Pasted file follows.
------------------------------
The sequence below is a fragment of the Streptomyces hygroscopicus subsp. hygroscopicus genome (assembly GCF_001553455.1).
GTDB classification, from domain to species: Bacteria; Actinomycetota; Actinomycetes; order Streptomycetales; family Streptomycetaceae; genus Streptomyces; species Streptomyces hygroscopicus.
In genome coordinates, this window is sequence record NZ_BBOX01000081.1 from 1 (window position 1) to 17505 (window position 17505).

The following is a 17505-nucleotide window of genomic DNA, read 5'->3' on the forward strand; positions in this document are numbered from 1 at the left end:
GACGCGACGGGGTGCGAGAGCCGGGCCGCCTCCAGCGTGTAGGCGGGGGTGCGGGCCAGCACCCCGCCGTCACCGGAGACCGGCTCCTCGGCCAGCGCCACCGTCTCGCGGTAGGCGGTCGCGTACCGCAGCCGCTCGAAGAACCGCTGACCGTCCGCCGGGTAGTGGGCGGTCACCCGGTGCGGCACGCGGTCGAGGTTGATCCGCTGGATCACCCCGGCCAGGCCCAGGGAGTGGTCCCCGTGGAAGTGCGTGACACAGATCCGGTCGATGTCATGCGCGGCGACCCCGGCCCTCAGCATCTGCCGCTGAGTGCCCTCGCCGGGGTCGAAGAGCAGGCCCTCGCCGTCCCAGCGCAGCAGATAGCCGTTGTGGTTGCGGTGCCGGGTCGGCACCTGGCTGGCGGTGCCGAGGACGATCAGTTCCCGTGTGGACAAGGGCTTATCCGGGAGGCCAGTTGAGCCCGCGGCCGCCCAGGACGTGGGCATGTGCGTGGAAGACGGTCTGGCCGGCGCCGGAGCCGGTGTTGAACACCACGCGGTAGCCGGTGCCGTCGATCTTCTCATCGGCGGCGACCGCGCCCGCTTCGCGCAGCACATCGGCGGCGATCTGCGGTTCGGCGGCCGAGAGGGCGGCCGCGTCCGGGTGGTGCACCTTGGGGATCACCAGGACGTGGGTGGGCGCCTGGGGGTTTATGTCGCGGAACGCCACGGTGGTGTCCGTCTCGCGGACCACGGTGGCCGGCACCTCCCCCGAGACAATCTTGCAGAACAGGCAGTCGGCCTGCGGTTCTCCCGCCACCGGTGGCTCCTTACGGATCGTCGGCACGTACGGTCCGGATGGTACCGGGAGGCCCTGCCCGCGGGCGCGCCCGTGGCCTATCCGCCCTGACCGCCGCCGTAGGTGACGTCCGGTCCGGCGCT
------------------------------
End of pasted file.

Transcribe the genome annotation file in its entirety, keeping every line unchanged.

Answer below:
The sequence below is a fragment of the Streptomyces hygroscopicus subsp. hygroscopicus genome (assembly GCF_001553455.1).
GTDB classification, from domain to species: Bacteria; Actinomycetota; Actinomycetes; order Streptomycetales; family Streptomycetaceae; genus Streptomyces; species Streptomyces hygroscopicus.
In genome coordinates, this window is sequence record NZ_BBOX01000081.1 from 1 (window position 1) to 17505 (window position 17505).

The following is a 17505-nucleotide window of genomic DNA, read 5'->3' on the forward strand; positions in this document are numbered from 1 at the left end:
GACGCGACGGGGTGCGAGAGCCGGGCCGCCTCCAGCGTGTAGGCGGGGGTGCGGGCCAGCACCCCGCCGTCACCGGAGACCGGCTCCTCGGCCAGCGCCACCGTCTCGCGGTAGGCGGTCGCGTACCGCAGCCGCTCGAAGAACCGCTGACCGTCCGCCGGGTAGTGGGCGGTCACCCGGTGCGGCACGCGGTCGAGGTTGATCCGCTGGATCACCCCGGCCAGGCCCAGGGAGTGGTCCCCGTGGAAGTGCGTGACACAGATCCGGTCGATGTCATGCGCGGCGACCCCGGCCCTCAGCATCTGCCGCTGAGTGCCCTCGCCGGGGTCGAAGAGCAGGCCCTCGCCGTCCCAGCGCAGCAGATAGCCGTTGTGGTTGCGGTGCCGGGTCGGCACCTGGCTGGCGGTGCCGAGGACGATCAGTTCCCGTGTGGACAAGGGCTTATCCGGGAGGCCAGTTGAGCCCGCGGCCGCCCAGGACGTGGGCATGTGCGTGGAAGACGGTCTGGCCGGCGCCGGAGCCGGTGTTGAACACCACGCGGTAGCCGGTGCCGTCGATCTTCTCATCGGCGGCGACCGCGCCCGCTTCGCGCAGCACATCGGCGGCGATCTGCGGTTCGGCGGCCGAGAGGGCGGCCGCGTCCGGGTGGTGCACCTTGGGGATCACCAGGACGTGGGTGGGCGCCTGGGGGTTTATGTCGCGGAACGCCACGGTGGTGTCCGTCTCGCGGACCACGGTGGCCGGCACCTCCCCCGAGACAATCTTGCAGAACAGGCAGTCGGCCTGCGGTTCTCCCGCCACCGGTGGCTCCTTACGGATCGTCGGCACGTACGGTCCGGATGGTACCGGGAGGCCCTGCCCGCGGGCGCGCCCGTGGCCTATCCGCCCTGACCGCCGCCGTAGGTGACGTCCGGTCCGGCGCT